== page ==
[156.] This function is to be understood strictly according to the name by which it is known, that is to say, that of extraordinary minister of Holy Communion, and not “special minister of Holy Communion” nor “extraordinary minister of the Eucharist” nor “special minister of the Eucharist”, by which names the meaning of this function is unnecessarily and improperly broadened. Redemptionis Sacramentum

And I hope for the day when only the ordinary minsters of Holy Communion would distribute the Most Holy Eucharist. Even if that meant married Deacons could not.

Again, whatever the discipline is I accept.

Take care and God bless,
Inocencio
J+M+J

Inocencio

Dr. Eric,

These are bad arguments people!

I ask again are you pretending there is not a strain on marriage because of these situations?

The statistics do not support your argument.

St. Paul's recommendation should not be ignored.

"An unmarried man is anxious about the things of the Lord, how he may please the Lord. But a married man is anxious about the things of the world, how he may please his wife, and he is divided" (1 Cor. 7:32-34).

Take care and God bless,
Inocencio
J+M+J

bill912

"...therefore, everyone who has a job that requires them to be separated from their families ahould be celibate." Huh? How does one get from "a single man can devote himself completedty to the Lord" to that?

Dr. Eric

Pope John VIII affirmed the Council of Trullo.

Check out Canon VI which permits men who want to become priests or deacons to become married first. NOT AFTER, MILLINGO!

Canon XIII is the one that is the sticky wicket. It says:

"If therefore anyone shall have dared, contrary to the Apostolic Canons, to deprive any of those who are in holy orders, presbyter, or deacon, or subdeacon of cohabitation and intercourse with his lawful wife, let him be deposed. In like manner also if any presbyter or deacon on pretence of piety has dismissed his wife, let him be excluded from communion; and if he persevere in this let him be deposed."


I suggest we read these ancient documents.

Catholicism existed before Trent!!!

(I know that it was not an Ecumenical Council even though it was called for by the Emperor and was attended by Papal legates, Patriarchs, Patriarchal legates, bishops, priests, and deacons. So it does bear some weight, beyond a local synod.)

Inocencio

Dr. Eric,

Catholicism existed before Trent!!!

Is just a bizarre statement. Are you somehow undermining the authority of the Council of Trent? Dogma, Doctrine and discipline have all developed. But not by your authority or mine. Since the pope has the keys to the kingdom what he binds upon us is bound.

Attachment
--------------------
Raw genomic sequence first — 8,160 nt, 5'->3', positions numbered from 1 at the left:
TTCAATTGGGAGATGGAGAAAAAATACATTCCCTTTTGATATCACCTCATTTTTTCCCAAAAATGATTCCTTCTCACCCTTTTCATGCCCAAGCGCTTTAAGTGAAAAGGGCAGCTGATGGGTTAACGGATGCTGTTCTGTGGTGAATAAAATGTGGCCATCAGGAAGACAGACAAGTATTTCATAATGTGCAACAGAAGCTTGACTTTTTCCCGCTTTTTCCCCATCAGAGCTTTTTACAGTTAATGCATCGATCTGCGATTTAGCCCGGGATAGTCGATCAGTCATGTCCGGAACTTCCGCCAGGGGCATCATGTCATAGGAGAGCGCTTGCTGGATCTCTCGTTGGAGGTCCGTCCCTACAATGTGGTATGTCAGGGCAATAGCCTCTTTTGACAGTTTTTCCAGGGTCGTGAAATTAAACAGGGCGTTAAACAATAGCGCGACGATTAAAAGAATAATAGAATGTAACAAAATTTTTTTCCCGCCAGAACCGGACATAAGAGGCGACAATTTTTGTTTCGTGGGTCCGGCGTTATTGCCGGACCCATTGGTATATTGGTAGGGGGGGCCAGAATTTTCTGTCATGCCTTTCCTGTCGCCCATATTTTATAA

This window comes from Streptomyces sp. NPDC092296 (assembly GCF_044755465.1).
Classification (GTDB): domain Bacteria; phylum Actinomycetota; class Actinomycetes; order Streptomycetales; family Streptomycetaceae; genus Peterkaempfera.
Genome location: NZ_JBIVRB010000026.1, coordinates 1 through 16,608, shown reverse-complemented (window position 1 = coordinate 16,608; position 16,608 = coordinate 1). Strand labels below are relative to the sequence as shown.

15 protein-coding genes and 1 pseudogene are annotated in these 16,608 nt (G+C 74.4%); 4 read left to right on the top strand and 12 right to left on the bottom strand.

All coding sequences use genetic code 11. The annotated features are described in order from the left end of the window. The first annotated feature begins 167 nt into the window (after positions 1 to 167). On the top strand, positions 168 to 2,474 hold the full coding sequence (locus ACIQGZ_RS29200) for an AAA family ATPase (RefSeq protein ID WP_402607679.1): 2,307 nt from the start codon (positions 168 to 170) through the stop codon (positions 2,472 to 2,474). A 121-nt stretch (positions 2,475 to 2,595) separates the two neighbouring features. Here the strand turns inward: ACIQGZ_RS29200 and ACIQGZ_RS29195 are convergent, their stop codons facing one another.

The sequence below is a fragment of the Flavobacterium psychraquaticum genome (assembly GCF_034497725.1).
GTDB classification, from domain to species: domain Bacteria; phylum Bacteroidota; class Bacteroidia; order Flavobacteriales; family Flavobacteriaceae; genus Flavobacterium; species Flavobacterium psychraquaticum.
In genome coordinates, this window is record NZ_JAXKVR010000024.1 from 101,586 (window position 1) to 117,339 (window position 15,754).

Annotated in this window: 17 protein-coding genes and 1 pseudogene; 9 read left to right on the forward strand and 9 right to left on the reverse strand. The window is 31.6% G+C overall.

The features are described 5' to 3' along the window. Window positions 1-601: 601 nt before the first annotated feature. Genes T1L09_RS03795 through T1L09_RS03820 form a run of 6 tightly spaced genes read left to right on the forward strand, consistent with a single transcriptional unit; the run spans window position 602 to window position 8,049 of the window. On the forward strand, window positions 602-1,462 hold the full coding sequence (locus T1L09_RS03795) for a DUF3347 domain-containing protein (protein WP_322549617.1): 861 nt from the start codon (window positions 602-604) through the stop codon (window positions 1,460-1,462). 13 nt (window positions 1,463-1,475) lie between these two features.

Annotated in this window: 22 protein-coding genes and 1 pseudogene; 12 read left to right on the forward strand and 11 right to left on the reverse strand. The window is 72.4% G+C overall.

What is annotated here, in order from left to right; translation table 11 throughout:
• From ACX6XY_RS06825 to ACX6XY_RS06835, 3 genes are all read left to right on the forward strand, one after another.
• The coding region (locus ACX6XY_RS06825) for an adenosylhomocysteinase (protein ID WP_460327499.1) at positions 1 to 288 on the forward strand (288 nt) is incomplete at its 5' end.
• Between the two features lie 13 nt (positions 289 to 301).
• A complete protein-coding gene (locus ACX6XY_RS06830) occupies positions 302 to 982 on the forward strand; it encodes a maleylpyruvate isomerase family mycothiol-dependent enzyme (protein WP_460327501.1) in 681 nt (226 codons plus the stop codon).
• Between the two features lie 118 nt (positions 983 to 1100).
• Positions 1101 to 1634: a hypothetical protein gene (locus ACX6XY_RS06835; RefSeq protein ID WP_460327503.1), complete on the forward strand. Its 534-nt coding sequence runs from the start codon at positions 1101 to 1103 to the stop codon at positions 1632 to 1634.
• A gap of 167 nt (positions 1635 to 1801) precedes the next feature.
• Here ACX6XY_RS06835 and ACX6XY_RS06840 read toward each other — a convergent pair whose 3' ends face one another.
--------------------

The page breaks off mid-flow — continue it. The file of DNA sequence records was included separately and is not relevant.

I am not arguing for doctors or any layperson to be celibate. If you think that I have not been clear and I apologize. Do you really want to see priests in divorce rate statistics?

The link below seems to suggest that the Orthodox are taking an honest look at the problems their married clergy face.

A Series Of Papers Prepared By The Holy Synod Of Bishops Of The Orthodox Church In America Concerning Contemporary Issues

Take care and God bless,
Inocencio
J+M+J

Inocencio

Maureen,

"Help us, Obi-Wan Benodict. You're our only Pope!"

Thank you even though I almost choked because I was eating and laughed so hard.

Take care and God bless,
Inocencio
J+M+J

Inocencio

Dr. Eric,

The Catholic Encyclopedia contradicts your understanding of the Council in Trullo.

Take care and God bless,
Inocencio
J+M+J

Inocencio

Dr. Eric,

I recommend reading this article.

The Gift: A Married Priest Looks at Celibacy
By Rev. Ray Ryland

Take care and God bless,
Inocencio
J+M+J

chris K

Moving a married priest every 3 years puts no more stress on a family than moving a military family around.

Again, why do people speak so knowingly outside of their own living experience? Military families feel the strain of moving once the children enter into their teens and find it much harder socially to make new friends when having to move to new neighborhoods and schools. Kids have already formed their groups. So a lot of them either retire when that time comes or one of the parents stays behind while the active member goes overseas or elsewhere, splitting the family. (Don't you rememer Margaret Hoolihan's lament about being a military brat and having to stop allowing herself to get close to others, knowing that she would always have to leave them??!! Ha!)